Sally was only eight years old when she heard Mommy and Daddy talking about her little brother, Georgi. He was very sick and they had done everything they could afford to save his life. Only a very expensive surgery could help him now . . . and that was out of the financial question.
Only a Miracle Can Save Him Now
She heard Daddy say it with a whispered desperation, 'Only a miracle can save him now.' Sally went to her bedroom and pulled her piggy bank from its hiding place in the closet. She shook all the change out on the floor and counted it carefully. Three times. The total had to be exactly perfect. No chance here for mistakes.
Tying the coins up in a cold-weather-kerchief, she slipped out of the apartment and made her way to the corner drug store. She waited patiently for the pharmacist to give her attention . . . but he was too busy talking to another man to be bothered by an eight-year-old.
Sally twisted her feet to make a scuffing noise. She cleared her throat. No good. Finally she took a quarter from its hiding place and banged it on the glass counter. That did it!
'And what do you want?' the pharmacist asked in an annoyed tone of voice. 'I'm talking to my brother.'
'Well, I want to talk to you about my brother,' Sally answered back in the same annoyed tone. 'He's sick ... and I want to buy a miracle.'
'I beg your pardon,' said the pharmacist.
'My Daddy says only a miracle can save him now . . . so how much does a miracle cost?'
'We don't sell miracles here, little girl. I can't help you.'
'Listen, I have the money to pay for it. Just tell me how much it costs.'
The well-dressed man stooped down and asked, 'What kind of a miracle does you brother need?'
'I don't know,' Sally answered. A tear started down her cheek. 'I just know he's really sick and Mommy says he needs an operation. But my folks can't pay for it . . . so I have my money.'
'How much do you have?' asked the well-dressed man.
'A dollar and eleven cents,'
Sally answered proudly. 'And it's all the money I have in the world.'
'Well, what a coincidence,' smiled the well-dressed man.
A dollar and eleven cents . . . the exact price of a miracle to save a little brother.' He took her money in one hand and with the other hand he grasped her mitten and said 'Take me to where you live. I want to see your brother and meet your parents.'
That well-dressed man was Dr. Carlton Armstrong, renowned surgeon ... specializing in solving Georgi's malady. The operation was completed ... without charge and it wasn't long until Georgi was home again and doing well.
Mommy and Daddy were happily talking about the chain of events that had led them to this place. 'That surgery,' Mommy whispered. 'It's like a miracle. I wonder how much it would have cost?' Sally smiled to herself. She knew exactly how much a miracle cost ... one dollar and eleven cents ... plus the faith of a little child!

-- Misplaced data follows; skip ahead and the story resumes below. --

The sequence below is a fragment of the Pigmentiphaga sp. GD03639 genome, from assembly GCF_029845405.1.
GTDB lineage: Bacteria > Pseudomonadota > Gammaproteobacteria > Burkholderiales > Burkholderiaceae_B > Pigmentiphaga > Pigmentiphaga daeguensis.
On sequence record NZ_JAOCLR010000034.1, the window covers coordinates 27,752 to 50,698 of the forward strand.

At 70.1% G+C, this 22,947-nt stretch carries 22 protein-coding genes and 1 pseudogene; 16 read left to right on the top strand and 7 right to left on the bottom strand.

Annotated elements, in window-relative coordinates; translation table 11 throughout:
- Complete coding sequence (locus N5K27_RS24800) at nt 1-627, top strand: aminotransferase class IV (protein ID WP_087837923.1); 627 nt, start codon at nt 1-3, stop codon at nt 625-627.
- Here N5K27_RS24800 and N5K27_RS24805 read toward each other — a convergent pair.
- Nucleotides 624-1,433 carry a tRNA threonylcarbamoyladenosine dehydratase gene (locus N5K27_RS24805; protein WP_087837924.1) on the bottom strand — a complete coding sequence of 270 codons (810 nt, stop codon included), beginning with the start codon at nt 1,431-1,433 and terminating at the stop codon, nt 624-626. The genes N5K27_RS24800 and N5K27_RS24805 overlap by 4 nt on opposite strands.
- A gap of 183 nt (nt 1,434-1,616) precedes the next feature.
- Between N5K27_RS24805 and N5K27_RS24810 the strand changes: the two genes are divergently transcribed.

Angel at Presbyterian Hospital
I got an evening phone call from the pediatric ICU at Presbyterian Hospital, in Charlotte, NC, where I work as a child life specialist. Usually when they call at night, it means something bad has happened. This, however, was different. My coworker told me that the most amazing thing had just happened and she just had to call to tell me.
We had a patient, a girl who spent much of her young life up in and out of the hospital. All the staff knew her and her family. She had been in the Pediatric Intensive Care Unit (PICU) for about a month this time, and had been on life support. She was not doing well. The doctors had approached mom about taking her off life support the Saturday before. Mom was okay with it, and said that she'd been through so much and if was her time to go she wanted to honor that. So they had taken her off.
It was in the wee hours the next morning and she was still alive. Amazing. The doctors approached mom about taking off her oxygen mask. Mom was supportive, and began praying over her daughter. The mother of another young patient who was in the bed next to her began praying with her.
The nurse practitioner went to the nurses’ station to chart that she had taken off the oxygen mask. While doing so, she looked up at the security monitor that videotapes the double doors leading into the PICU. It records anyone who may be waiting outside the doors to get in since it is a secure unit. She saw a man standing there, and it looked a little funny to her, so she decided to walk down the hall to open the double doors personally. When she opened them, no one was standing there.
She walked back down to the nurses station to finish charting, assuming he had walked away, but saw him still standing there on the monitor. So she opened the doors with a button near the nurses’ station and leaned over to see him walk in, but no one was standing there.
She pulled over another nurse and both stood staring at this man on the monitor and opening the doors to find no one there. The nurse practitioner leaned in closely to look at the man on the monitor and said, 'Oh my gosh. That's an angel. You can see his wings!'
They said that the sun starting shining so brightly and the whole PICU was strangely filled with light. They said he was a tall man and you could see wings behind him.
They pulled over all the staff of the PICU and the two praying mothers and everyone was staring at this man on the monitor and opening the doors to find no one there. Crying, everyone pulled out their camera phones to take pictures, but no one could get it to show up on their camera. The mother of the girl pulled out her camera phone and finally got a picture of the angel who was guarding the doors to the PICU. He turned out as a man of light.
This young lady recovered fully and was discharged from the hospital within days.
Do miracles still happen? Every one of us working that
night is convinced they do!